It's like the six blind men and the elephant deal--how many of my friends would it take to paint a complete picture of who I am? Would anyone fully agree with anyone else? Is it ever possible to get to the whole truth of someone's self with only bits and pieces to go on?
The holidays--with all those gatherings of family and friends, who would likely not be in the same room otherwise--have a tendency to stir up this inner debate like little else.
I tend to think of myself, and I think many of us do, as being fairly straightforward and on the surface about most things, but there is no doubt that I manage--both consciously and subconsciously--the information I put out there. Just for two very obvious examples, I tend to tread lightly around the subjects of politics and religion, despite pretty strong opinions on both, unless I'm certain-ish I'm in sympathetic company. If I am asked a direct question on either subject, I will wiggle and hedge if I think I can get away with it--but I will not lie outright. I have become adept at noncommittal responses and subtle changes of subject, but if I am backed into the corner of having to share a personal feeling that I feel may offend or hurt someone, I try to do so as kindly as possible, always acknowledging their right to a different opinion.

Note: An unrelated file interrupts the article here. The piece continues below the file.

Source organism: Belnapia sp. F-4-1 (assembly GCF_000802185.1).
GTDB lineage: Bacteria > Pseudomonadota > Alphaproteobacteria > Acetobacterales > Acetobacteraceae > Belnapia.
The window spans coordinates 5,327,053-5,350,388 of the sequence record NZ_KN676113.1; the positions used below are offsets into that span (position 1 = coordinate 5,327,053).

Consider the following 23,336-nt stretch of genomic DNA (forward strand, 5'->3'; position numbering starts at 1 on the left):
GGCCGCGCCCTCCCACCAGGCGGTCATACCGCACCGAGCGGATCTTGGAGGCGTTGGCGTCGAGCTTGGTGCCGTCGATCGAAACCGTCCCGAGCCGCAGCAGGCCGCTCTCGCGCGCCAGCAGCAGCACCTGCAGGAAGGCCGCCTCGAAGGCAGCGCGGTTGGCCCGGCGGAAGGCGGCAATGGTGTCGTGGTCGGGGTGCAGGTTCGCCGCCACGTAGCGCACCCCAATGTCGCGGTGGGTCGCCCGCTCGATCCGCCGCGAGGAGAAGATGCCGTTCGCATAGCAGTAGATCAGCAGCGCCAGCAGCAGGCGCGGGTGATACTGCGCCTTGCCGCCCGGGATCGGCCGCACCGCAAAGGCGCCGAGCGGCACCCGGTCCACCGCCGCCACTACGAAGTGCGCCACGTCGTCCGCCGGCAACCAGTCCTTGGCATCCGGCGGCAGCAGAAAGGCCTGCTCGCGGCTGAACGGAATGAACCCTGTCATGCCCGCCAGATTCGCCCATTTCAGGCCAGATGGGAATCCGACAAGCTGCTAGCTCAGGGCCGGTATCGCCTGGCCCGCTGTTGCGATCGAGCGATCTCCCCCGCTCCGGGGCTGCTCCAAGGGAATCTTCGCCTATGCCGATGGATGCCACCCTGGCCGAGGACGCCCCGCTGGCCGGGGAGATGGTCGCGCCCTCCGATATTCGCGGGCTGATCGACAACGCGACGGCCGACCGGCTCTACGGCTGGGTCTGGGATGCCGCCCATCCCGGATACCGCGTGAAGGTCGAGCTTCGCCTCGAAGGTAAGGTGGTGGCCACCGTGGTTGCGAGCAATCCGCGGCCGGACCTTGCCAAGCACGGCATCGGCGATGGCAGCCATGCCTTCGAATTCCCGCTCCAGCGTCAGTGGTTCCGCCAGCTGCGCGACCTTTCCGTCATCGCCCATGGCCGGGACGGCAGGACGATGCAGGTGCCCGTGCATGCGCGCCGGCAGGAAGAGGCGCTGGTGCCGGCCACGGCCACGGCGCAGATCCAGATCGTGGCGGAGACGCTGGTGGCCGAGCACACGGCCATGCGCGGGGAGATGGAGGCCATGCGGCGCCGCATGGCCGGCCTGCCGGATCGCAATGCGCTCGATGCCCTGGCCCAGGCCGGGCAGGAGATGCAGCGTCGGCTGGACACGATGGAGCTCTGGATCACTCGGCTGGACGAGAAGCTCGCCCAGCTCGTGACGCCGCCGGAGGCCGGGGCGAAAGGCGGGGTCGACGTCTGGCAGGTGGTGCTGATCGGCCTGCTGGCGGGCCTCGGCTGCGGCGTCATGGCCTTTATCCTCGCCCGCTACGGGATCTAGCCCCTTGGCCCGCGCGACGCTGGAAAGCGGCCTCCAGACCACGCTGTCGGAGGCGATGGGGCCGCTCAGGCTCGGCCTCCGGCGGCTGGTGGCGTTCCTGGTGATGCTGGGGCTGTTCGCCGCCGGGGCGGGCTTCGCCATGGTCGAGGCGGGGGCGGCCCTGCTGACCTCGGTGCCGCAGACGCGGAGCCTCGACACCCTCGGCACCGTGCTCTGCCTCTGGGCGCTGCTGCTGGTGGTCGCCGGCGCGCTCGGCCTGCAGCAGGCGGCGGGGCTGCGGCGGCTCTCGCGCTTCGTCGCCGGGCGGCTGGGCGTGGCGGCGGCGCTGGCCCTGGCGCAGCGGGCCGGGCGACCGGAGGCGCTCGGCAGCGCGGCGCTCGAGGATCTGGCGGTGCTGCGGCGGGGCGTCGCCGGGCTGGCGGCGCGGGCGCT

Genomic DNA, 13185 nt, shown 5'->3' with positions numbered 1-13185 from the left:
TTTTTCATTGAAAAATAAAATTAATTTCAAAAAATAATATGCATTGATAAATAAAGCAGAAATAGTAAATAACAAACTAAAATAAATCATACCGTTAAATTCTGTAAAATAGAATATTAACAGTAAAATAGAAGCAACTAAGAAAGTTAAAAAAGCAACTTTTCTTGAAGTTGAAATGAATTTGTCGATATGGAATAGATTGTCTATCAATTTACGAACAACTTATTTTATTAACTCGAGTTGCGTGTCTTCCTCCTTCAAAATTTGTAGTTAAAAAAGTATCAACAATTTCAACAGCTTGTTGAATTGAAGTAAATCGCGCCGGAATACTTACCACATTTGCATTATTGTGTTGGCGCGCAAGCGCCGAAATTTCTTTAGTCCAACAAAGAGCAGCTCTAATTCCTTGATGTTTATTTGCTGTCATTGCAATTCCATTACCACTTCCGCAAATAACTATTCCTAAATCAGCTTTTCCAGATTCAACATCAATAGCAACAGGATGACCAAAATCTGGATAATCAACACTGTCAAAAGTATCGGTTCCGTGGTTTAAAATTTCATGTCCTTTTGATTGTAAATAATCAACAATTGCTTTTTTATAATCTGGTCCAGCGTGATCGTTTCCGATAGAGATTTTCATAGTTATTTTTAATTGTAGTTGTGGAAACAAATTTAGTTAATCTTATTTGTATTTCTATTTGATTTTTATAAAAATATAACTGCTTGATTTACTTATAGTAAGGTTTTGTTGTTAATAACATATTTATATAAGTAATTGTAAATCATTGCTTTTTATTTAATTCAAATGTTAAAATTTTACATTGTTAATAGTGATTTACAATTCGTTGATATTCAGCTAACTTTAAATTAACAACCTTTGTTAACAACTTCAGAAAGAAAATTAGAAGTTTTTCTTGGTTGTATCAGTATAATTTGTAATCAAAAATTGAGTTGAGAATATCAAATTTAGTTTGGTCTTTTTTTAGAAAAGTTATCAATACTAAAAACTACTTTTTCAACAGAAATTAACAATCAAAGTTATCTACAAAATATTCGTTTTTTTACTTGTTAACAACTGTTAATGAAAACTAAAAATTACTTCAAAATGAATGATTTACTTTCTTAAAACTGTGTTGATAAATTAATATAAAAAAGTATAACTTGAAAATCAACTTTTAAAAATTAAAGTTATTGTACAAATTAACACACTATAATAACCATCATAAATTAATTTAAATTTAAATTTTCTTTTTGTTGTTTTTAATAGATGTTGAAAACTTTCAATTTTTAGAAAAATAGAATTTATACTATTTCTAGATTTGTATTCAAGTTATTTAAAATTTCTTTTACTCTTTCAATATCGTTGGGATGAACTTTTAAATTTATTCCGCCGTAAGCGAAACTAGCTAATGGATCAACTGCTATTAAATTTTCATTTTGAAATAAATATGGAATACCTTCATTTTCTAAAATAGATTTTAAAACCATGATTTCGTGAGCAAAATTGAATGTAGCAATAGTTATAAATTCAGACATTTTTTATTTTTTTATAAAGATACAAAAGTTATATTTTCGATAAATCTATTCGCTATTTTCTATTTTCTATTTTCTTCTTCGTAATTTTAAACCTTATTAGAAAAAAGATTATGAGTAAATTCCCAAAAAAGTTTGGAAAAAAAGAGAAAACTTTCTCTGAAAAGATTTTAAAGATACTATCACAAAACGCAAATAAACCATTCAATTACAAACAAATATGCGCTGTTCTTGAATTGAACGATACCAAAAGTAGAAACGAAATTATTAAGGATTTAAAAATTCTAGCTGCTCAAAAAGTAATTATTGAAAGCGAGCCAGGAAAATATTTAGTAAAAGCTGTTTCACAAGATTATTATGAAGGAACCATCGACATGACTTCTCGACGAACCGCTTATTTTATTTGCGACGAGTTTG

Does this mean I am being "fake" or "false" with people? Or does it merely mean that no matter how strong my opinion is, I don't feel it's more important than a given person's friendship?
Of course, not all issues are as "life and death" as politics and religion. In certain relationships, we bond over a shared interest that might seem at odds with an interest I share with another person. Would I have talked about my deep (and embarrassingly enduring) love of CBS soap operas with the occasionally intellectually snobby women in my book group? Or would I have talked about the finer points of the symbolism in Cold Mountain with Cranky Boss Lady, whose reading tastes tended toward paperback suspense novels with recurring characters?
No and no. Does that mean that one or the other of these passions of mine--books and shallow TV programming--is somehow more representative of who I am than the other? And does talking about only one of those passions with someone make me "fake" or "false?" Is there any way to share every bit of ourselves with any one person in our lives? Would we if we could? Should we if we could?
I don't have any answers this year, but the questions just keep getting more and more interesting.
1. Three of the nicknames used here have been used previously on the blog for these fine ladies. The fourth--June--referred to herself as "That Cleaver Tramp" when she commented on the blog. We took to calling one another "June Cleaver" in our early days of stay-at-home motherhood and it's kind of stuck. I am happy to say that all three of those high school friends are still in my life in some capacity or other.
2. One of the many dangers of having a mind like a lint trap is that I have zero control over what gets stuck in there or when some fluffy bit might fly loose. In the case of sauerkraut, I rarely see, hear, or say the word without my brain kicking out the punchline of a naughty joke from the fourth grade: "Sauerkraut, sauerkraut, sauerkraut, two with wieners and one without." And that almost never fails to remind me of Son-One bringing home this doozy, also from fourth grade: "What do a Coke machine and Monica Lewinsky have in common?" ANSWER: They both say "insert bill."